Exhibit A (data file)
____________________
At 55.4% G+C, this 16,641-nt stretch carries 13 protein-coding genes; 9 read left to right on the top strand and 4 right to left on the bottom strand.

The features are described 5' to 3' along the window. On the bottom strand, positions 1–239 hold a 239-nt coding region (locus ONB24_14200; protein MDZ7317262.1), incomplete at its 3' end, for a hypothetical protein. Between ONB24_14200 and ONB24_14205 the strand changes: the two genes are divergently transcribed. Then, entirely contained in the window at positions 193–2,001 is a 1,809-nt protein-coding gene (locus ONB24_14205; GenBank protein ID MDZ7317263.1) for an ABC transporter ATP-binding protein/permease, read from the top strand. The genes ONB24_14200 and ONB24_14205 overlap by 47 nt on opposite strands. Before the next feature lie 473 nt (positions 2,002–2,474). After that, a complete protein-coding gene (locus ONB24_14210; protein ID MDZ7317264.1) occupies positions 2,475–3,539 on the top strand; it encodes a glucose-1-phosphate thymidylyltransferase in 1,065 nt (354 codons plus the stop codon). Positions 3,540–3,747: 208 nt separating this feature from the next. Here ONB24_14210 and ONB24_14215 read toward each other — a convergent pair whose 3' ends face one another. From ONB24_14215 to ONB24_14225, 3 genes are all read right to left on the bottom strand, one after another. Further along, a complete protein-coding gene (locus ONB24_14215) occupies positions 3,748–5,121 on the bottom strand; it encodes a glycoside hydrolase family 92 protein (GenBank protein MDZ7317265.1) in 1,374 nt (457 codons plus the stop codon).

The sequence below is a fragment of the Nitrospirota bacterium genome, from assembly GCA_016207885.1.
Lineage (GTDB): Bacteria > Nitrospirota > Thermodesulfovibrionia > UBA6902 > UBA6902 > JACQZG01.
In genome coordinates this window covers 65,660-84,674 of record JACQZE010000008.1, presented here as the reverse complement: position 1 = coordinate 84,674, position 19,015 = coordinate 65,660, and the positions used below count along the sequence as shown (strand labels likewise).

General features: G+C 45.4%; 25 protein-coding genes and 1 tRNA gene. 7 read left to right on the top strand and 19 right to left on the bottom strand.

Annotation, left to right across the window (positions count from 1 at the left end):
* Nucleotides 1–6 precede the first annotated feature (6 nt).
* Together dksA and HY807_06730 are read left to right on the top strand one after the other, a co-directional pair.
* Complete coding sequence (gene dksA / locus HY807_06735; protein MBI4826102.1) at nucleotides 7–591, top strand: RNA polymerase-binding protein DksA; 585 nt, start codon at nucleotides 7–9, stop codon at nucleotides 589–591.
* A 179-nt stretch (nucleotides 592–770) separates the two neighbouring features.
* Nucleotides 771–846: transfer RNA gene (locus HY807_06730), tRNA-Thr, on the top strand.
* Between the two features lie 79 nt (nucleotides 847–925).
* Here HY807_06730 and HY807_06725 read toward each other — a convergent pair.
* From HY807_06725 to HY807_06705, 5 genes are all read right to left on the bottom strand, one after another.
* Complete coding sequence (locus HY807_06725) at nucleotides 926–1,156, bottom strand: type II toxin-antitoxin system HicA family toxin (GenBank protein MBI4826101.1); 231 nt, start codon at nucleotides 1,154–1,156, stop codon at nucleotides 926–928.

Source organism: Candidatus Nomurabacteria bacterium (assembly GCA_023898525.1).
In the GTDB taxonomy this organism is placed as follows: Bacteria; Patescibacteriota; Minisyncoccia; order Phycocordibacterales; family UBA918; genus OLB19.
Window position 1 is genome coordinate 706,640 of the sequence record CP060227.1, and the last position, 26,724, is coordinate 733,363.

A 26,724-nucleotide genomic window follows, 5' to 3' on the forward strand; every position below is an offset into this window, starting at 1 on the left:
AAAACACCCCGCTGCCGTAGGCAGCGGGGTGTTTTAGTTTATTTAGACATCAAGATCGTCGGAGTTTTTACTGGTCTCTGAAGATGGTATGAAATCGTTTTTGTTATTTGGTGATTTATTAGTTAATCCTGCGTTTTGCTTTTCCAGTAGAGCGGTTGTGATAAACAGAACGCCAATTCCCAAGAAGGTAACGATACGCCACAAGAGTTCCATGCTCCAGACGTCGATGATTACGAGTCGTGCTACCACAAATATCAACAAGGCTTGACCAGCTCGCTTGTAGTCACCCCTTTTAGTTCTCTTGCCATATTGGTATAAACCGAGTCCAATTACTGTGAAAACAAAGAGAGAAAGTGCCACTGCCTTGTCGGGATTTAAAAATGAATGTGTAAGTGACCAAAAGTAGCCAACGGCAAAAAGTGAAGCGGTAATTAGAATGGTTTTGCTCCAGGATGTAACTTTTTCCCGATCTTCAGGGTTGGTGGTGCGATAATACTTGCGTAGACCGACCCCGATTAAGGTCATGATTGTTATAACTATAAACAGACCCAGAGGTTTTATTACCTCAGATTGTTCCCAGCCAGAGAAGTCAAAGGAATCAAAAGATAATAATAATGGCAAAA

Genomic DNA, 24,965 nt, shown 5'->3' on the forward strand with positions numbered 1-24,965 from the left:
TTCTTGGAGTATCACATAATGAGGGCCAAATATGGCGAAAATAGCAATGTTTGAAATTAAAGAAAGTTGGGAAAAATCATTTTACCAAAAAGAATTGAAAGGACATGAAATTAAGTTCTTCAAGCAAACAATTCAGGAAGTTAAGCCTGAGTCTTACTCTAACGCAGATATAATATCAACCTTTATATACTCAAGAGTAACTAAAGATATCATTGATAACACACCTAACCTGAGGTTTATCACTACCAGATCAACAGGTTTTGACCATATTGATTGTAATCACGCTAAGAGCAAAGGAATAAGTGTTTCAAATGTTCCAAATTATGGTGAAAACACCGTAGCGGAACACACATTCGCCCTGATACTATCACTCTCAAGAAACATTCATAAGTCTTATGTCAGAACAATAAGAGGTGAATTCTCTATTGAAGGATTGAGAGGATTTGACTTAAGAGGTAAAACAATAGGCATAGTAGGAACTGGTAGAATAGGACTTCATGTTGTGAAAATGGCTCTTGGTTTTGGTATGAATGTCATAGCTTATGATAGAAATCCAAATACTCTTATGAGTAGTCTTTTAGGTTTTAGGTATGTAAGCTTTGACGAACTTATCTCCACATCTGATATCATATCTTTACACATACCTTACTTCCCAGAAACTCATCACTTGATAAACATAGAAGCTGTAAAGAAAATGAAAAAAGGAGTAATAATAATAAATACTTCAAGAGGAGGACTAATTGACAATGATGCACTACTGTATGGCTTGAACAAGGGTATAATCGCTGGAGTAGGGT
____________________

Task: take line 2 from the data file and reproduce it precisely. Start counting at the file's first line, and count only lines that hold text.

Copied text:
The features are described 5' to 3' along the window. On the bottom strand, positions 1–239 hold a 239-nt coding region (locus ONB24_14200; protein MDZ7317262.1), incomplete at its 3' end, for a hypothetical protein. Between ONB24_14200 and ONB24_14205 the strand changes: the two genes are divergently transcribed. Then, entirely contained in the window at positions 193–2,001 is a 1,809-nt protein-coding gene (locus ONB24_14205; GenBank protein ID MDZ7317263.1) for an ABC transporter ATP-binding protein/permease, read from the top strand. The genes ONB24_14200 and ONB24_14205 overlap by 47 nt on opposite strands. Before the next feature lie 473 nt (positions 2,002–2,474). After that, a complete protein-coding gene (locus ONB24_14210; protein ID MDZ7317264.1) occupies positions 2,475–3,539 on the top strand; it encodes a glucose-1-phosphate thymidylyltransferase in 1,065 nt (354 codons plus the stop codon). Positions 3,540–3,747: 208 nt separating this feature from the next. Here ONB24_14210 and ONB24_14215 read toward each other — a convergent pair whose 3' ends face one another. From ONB24_14215 to ONB24_14225, 3 genes are all read right to left on the bottom strand, one after another. Further along, a complete protein-coding gene (locus ONB24_14215) occupies positions 3,748–5,121 on the bottom strand; it encodes a glycoside hydrolase family 92 protein (GenBank protein MDZ7317265.1) in 1,374 nt (457 codons plus the stop codon).